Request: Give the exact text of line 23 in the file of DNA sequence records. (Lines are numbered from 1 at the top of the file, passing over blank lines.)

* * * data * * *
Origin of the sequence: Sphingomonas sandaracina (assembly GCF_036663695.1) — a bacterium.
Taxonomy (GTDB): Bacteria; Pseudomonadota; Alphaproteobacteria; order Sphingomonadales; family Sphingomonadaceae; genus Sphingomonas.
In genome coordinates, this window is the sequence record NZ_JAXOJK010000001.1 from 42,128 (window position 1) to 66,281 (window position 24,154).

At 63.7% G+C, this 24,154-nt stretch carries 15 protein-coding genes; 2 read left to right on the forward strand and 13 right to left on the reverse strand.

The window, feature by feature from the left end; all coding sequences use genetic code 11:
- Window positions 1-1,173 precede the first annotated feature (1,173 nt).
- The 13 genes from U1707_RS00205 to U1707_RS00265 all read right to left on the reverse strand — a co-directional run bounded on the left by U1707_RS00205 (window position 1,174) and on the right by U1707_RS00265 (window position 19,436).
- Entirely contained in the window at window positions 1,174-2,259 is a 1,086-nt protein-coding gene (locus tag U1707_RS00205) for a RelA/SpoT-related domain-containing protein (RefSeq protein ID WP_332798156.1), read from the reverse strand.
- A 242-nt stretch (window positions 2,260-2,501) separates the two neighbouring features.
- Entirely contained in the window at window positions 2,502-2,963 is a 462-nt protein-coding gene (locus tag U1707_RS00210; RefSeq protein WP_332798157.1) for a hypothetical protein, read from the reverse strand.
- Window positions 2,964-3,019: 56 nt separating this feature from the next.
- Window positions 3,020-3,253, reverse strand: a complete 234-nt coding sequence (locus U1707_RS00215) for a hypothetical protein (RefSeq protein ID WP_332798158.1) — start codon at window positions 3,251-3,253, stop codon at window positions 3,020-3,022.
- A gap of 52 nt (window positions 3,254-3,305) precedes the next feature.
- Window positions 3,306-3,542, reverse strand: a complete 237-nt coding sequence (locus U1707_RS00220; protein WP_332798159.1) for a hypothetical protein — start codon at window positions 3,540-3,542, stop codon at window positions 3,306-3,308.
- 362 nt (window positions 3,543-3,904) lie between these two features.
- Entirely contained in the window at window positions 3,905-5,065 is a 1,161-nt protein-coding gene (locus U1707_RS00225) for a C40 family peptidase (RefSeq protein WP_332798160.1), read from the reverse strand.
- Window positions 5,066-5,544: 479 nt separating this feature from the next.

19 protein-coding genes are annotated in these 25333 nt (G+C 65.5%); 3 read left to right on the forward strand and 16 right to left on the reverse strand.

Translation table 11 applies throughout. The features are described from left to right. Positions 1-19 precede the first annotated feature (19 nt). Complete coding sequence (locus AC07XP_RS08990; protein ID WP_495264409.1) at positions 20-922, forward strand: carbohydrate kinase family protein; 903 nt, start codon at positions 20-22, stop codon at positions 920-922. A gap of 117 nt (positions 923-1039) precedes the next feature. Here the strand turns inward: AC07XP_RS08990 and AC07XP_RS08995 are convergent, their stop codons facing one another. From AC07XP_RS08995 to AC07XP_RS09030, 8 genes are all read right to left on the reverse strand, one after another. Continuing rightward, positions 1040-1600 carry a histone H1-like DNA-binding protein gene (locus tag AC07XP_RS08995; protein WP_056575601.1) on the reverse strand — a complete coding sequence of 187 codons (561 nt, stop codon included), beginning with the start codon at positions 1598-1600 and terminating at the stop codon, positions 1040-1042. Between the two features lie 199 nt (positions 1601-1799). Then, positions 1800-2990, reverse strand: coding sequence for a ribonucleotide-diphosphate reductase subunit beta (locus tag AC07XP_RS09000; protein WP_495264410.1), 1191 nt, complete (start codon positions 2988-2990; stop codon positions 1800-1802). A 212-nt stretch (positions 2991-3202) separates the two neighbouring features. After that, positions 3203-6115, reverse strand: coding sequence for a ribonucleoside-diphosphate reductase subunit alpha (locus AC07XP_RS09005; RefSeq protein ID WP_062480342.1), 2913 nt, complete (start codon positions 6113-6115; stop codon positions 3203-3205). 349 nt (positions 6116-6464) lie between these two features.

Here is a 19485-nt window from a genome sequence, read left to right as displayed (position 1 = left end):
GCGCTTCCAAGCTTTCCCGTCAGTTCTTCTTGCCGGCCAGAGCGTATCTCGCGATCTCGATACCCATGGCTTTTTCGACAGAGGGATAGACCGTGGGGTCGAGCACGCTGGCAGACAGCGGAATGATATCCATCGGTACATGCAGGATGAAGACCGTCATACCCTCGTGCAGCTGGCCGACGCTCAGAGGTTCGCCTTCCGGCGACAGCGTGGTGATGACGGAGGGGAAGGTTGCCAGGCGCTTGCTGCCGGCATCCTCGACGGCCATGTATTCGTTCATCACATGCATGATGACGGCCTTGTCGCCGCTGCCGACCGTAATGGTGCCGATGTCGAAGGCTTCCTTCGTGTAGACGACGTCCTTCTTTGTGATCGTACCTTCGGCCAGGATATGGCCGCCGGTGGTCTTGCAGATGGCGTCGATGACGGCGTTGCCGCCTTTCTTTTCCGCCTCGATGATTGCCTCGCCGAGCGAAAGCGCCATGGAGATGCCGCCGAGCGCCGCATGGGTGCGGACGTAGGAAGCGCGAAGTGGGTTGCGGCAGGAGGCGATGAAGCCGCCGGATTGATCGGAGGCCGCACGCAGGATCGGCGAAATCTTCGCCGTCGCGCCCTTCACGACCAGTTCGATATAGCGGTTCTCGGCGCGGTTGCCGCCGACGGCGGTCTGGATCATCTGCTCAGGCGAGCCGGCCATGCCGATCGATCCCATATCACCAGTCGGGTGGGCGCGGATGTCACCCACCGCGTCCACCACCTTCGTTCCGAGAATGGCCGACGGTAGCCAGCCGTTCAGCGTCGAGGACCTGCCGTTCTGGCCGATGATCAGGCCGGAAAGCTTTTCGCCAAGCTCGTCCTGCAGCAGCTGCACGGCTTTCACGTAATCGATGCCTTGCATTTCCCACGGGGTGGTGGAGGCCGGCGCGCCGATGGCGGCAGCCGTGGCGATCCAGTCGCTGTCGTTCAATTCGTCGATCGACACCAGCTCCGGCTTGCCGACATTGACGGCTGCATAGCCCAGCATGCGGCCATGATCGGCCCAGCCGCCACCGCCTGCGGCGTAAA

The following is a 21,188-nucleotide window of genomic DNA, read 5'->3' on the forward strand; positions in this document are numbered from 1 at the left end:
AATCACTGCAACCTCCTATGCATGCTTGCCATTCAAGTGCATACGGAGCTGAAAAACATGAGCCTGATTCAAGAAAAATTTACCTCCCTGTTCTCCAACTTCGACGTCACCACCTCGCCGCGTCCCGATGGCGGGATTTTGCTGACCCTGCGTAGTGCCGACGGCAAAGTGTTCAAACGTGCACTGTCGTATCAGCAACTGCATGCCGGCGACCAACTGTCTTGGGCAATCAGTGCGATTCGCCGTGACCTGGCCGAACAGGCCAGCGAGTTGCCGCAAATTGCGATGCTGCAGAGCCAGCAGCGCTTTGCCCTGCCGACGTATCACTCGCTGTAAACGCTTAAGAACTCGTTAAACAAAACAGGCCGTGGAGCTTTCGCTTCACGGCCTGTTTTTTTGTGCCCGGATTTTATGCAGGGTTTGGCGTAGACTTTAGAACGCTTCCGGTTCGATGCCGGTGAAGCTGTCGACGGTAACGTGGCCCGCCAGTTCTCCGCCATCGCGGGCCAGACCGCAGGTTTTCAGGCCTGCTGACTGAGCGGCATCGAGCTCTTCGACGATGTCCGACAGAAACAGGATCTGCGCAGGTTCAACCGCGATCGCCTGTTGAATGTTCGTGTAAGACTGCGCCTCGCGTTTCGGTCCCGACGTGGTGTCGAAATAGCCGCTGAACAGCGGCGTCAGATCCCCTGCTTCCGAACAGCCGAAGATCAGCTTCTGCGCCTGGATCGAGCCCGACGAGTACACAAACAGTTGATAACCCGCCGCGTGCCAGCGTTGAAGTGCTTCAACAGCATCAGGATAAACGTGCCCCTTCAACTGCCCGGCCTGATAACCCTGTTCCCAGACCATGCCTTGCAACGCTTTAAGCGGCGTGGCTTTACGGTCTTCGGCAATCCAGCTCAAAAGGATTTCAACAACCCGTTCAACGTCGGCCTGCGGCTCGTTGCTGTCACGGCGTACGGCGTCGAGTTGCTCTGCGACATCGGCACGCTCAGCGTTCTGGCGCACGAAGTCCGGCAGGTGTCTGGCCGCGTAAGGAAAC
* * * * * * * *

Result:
AATCACTGCAACCTCCTATGCATGCTTGCCATTCAAGTGCATACGGAGCTGAAAAACATGAGCCTGATTCAAGAAAAATTTACCTCCCTGTTCTCCAACTTCGACGTCACCACCTCGCCGCGTCCCGATGGCGGGATTTTGCTGACCCTGCGTAGTGCCGACGGCAAAGTGTTCAAACGTGCACTGTCGTATCAGCAACTGCATGCCGGCGACCAACTGTCTTGGGCAATCAGTGCGATTCGCCGTGACCTGGCCGAACAGGCCAGCGAGTTGCCGCAAATTGCGATGCTGCAGAGCCAGCAGCGCTTTGCCCTGCCGACGTATCACTCGCTGTAAACGCTTAAGAACTCGTTAAACAAAACAGGCCGTGGAGCTTTCGCTTCACGGCCTGTTTTTTTGTGCCCGGATTTTATGCAGGGTTTGGCGTAGACTTTAGAACGCTTCCGGTTCGATGCCGGTGAAGCTGTCGACGGTAACGTGGCCCGCCAGTTCTCCGCCATCGCGGGCCAGACCGCAGGTTTTCAGGCCTGCTGACTGAGCGGCATCGAGCTCTTCGACGATGTCCGACAGAAACAGGATCTGCGCAGGTTCAACCGCGATCGCCTGTTGAATGTTCGTGTAAGACTGCGCCTCGCGTTTCGGTCCCGACGTGGTGTCGAAATAGCCGCTGAACAGCGGCGTCAGATCCCCTGCTTCCGAACAGCCGAAGATCAGCTTCTGCGCCTGGATCGAGCCCGACGAGTACACAAACAGTTGATAACCCGCCGCGTGCCAGCGTTGAAGTGCTTCAACAGCATCAGGATAAACGTGCCCCTTCAACTGCCCGGCCTGATAACCCTGTTCCCAGACCATGCCTTGCAACGCTTTAAGCGGCGTGGCTTTACGGTCTTCGGCAATCCAGCTCAAAAGGATTTCAACAACCCGTTCAACGTCGGCCTGCGGCTCGTTGCTGTCACGGCGTACGGCGTCGAGTTGCTCTGCGACATCGGCACGCTCAGCGTTCTGGCGCACGAAGTCCGGCAGGTGTCTGGCCGCGTAAGGAAAC